The Book of "Genesis": A Biography

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Overview

"This is an illuminating account, broad in historical scope and rich in interdisciplinary perspective, of the varied life that the book of Genesis has lived through almost three millennia. The writing is lucid and engaging, and the story of the multifarious receptions of this seminal text is deeply instructive."—Robert Alter, author of The Art of Biblical Narrative and The Art of Biblical Poetry

"The book of Genesis has had one of the most intriguingly complex lives of all biblical texts. Superbly interweaving many different readings of Genesis, from the allegorical and scientific to the historical and literary, Ronald Hendel covers diverse moments of reception, such as Galileo's writings, Darwin's theory of evolution, the American Civil War, and Kafka's parables. Each chapter is a gem in its own right—and together they create a spellbinding narrative."—Ilana Pardes, author of Melville's Bibles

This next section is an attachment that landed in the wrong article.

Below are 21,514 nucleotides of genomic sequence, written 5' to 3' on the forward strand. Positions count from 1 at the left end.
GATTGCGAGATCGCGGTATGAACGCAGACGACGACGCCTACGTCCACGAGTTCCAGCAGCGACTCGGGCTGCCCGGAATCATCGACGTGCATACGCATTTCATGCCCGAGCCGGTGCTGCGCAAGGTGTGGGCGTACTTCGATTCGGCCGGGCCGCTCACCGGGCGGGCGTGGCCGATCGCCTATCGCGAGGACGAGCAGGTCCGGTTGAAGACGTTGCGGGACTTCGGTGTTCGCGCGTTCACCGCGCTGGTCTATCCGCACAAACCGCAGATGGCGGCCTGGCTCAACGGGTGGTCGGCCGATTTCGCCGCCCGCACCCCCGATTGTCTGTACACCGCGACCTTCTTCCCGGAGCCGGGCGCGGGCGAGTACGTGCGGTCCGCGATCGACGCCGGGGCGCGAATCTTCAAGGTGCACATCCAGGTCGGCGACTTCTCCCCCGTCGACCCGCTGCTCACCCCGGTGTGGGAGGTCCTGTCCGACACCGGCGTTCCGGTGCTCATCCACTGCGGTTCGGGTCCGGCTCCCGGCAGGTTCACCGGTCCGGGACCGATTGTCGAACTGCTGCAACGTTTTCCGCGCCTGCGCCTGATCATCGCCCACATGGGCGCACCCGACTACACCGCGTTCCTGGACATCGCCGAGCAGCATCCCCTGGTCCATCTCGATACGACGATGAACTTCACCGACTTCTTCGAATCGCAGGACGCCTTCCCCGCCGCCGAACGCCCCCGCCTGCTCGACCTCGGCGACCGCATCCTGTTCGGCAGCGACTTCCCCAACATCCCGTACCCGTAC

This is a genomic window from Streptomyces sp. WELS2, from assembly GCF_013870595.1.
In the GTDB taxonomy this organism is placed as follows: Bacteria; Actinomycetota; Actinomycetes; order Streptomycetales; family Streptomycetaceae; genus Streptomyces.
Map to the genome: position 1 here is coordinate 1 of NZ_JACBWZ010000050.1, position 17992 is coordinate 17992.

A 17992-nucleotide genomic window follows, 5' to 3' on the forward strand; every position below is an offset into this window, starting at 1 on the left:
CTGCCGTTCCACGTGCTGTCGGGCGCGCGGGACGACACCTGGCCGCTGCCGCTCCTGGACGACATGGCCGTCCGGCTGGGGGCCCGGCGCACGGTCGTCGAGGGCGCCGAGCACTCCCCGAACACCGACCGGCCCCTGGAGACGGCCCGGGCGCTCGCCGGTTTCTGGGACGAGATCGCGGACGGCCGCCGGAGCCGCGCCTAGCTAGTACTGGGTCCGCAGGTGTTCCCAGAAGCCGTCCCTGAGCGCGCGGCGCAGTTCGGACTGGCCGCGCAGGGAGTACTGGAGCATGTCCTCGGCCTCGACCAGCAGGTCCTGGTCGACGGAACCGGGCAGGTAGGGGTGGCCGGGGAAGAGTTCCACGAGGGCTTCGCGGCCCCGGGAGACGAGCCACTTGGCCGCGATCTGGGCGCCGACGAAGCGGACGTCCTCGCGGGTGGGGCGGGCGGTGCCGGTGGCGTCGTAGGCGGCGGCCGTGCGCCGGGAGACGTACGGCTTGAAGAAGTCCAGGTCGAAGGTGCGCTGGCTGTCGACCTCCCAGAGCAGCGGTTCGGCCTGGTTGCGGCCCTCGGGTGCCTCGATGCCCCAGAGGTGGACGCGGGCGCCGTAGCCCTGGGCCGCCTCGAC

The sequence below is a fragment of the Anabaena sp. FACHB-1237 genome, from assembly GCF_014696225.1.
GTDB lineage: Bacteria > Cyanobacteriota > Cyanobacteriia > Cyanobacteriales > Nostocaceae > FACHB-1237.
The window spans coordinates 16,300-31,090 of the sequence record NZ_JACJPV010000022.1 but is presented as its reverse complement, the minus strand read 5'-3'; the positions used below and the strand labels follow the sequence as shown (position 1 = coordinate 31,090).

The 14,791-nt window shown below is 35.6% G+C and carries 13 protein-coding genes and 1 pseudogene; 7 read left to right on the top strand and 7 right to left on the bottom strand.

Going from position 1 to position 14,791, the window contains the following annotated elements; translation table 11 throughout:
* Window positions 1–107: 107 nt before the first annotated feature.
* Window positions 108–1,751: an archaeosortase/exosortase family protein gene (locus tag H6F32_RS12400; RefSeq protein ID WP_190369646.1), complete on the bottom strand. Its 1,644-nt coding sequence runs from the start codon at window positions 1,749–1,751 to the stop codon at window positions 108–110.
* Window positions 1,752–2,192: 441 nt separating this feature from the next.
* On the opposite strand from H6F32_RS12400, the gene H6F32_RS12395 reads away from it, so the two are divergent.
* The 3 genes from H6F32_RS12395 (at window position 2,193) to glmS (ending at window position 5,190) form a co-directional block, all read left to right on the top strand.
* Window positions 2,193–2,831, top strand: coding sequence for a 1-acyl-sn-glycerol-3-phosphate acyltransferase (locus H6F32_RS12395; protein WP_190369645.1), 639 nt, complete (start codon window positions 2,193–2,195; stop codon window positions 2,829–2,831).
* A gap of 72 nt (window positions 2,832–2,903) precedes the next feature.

"Ron Hendel moves easily from classic scholarship on the life that Genesis lived in its biblical birth family to his personal favorites among the biblical book's innumerable afterlives: Rashi and Luther, of course, but also Rabelais, Kafka, and Naguib Mahfouz—a lively lot of lives, in short, with something for everyone."—Jack Miles, author of God: A Biography

"This brilliant book is not only about Genesis but also the history of biblical interpretation. It is extremely learned, but it wears its learning lightly. This is great stuff, and there is nothing else like it."—John J. Collins, Yale Divinity School

"This is a wonderful book. Hendel displays his gifts as a teacher, writing in a tone that readers will find accessible and entertaining."—David Carr, Union Theological Seminary

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Editorial Reviews